As you may have gathered, the goddess of beauty, Aphrodite, was the secret lover of Ares. I say secret because Aphrodite was actually married to someone. Her husband was Hephaistos (Ἡφαιστος), the god of fire, smiths, and craftsmen.
Their love triangle is one of my favorites, as it’s the reason the rooster (Alectryon ἀλεκτρυών) crows at sunrise.
Ares Is The Reason A Rooster Crows At Sunrise
One day, Ares and Aphrodite hatched a plan to secretly meet. The lovers did not want to be disturbed or seen, and thus Ares charged a young boy by the name of Alectryon to stand guard of their bedroom door.
After a few hours the boy became tired and fell asleep. During this time the Sun God, Helios (Ἠέλιος), saw the boy sleeping at the door and decided to enter the room to see what the boy was guarding. There, he saw Ares and Aphrodite making love. Knowing Aphrodite was married to Hephaistos, he ran out and immediately told all of the other gods of their affair.
Ares grew so mad that they had been discovered that he turned Alectryon into a rooster as punishment for not alerting them that Hilos, the Sun God, was entering the room. That is why in ancient Greek, Alectryon is the word for rooster, To this day, the rooster crows when the sun rises, to alert Ares in the chance him and Aphrodite are together.
How Was Ares Viewed By The Ancient Greeks?
Unlike most of the other Greek gods, there wasn’t too many statues or buildings erected to Ares. Moreover, the ones that were didn’t highlight any specific god qualities, so it’s hard to determine them from an average warrior; his statues tend to be plain and not have too much detail beyond a man with a spear. He was however honored more often when Greek city-states were at war.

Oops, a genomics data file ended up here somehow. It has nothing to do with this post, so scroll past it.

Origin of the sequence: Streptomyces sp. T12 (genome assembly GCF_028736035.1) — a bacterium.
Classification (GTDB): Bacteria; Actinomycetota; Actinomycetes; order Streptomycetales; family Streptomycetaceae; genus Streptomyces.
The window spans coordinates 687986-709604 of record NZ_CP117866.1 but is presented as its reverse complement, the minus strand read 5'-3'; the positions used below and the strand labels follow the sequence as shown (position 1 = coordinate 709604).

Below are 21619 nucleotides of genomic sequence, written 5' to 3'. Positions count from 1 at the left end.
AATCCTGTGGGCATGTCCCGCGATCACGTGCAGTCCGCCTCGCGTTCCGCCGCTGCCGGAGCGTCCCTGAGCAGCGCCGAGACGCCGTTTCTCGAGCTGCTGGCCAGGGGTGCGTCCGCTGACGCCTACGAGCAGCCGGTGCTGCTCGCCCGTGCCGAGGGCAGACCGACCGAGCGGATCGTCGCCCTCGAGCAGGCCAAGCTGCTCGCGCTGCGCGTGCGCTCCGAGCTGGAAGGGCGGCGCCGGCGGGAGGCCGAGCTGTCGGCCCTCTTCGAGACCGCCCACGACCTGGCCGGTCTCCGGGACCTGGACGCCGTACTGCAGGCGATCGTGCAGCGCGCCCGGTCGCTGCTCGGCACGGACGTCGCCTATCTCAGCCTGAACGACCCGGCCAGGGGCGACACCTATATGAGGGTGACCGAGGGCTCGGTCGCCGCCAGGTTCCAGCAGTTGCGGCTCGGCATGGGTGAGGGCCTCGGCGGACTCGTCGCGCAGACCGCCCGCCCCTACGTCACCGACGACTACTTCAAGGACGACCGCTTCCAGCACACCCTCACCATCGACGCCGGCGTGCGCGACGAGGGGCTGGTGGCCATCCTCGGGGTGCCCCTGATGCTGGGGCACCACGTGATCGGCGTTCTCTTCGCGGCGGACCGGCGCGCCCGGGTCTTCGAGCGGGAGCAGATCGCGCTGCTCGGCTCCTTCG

The most well known people to honor him where the Spartans. He was viewed as a warrior all spartans should aim to be. He was physical, good in combat, and had supreme military and battlefield knowledge. The spartans also offered sacrifices to him in the hopes of him offering protecting and helping them fight in battle.
The statue of Ares in Sparta was also draped in chains, a representation that Ares’ power, great war abilities, and fear were not to leave Sparta and should stay bound to the city.
Overall, the great God of War, Ares, was an interesting character. While he is popular today for being a fierce fighter and portrayed as the epitome of fitness, strength, and military foresight, at the time, he was looked at as a normal handsome young man without any distinct attributes to separate him from other combat heroes (Achilles).
His love and adulterous relationship with Aphrodite often lead him to pain, and to fighting against the Greeks in the Trojan war. Hopefully, you’ve learned something valuable about Ares the God of War. Myths are a very interesting field. There are so many, some contradict one another, so if you’ve learned something a bit different than what was said here, that may be why.
To continue your learning of Ares, check out the following, which were used heavily to produce this article.